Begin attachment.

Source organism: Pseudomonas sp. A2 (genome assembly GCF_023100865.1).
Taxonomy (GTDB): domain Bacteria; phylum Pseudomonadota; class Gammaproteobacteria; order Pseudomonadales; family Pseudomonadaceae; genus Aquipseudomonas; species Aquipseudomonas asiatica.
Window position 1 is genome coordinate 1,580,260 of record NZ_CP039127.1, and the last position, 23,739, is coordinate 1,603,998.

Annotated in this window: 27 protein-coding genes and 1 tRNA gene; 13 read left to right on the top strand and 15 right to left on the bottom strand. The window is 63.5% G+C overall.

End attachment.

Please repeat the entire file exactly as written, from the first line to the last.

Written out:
Source organism: Pseudomonas sp. A2 (genome assembly GCF_023100865.1).
Taxonomy (GTDB): domain Bacteria; phylum Pseudomonadota; class Gammaproteobacteria; order Pseudomonadales; family Pseudomonadaceae; genus Aquipseudomonas; species Aquipseudomonas asiatica.
Window position 1 is genome coordinate 1,580,260 of record NZ_CP039127.1, and the last position, 23,739, is coordinate 1,603,998.

Annotated in this window: 27 protein-coding genes and 1 tRNA gene; 13 read left to right on the top strand and 15 right to left on the bottom strand. The window is 63.5% G+C overall.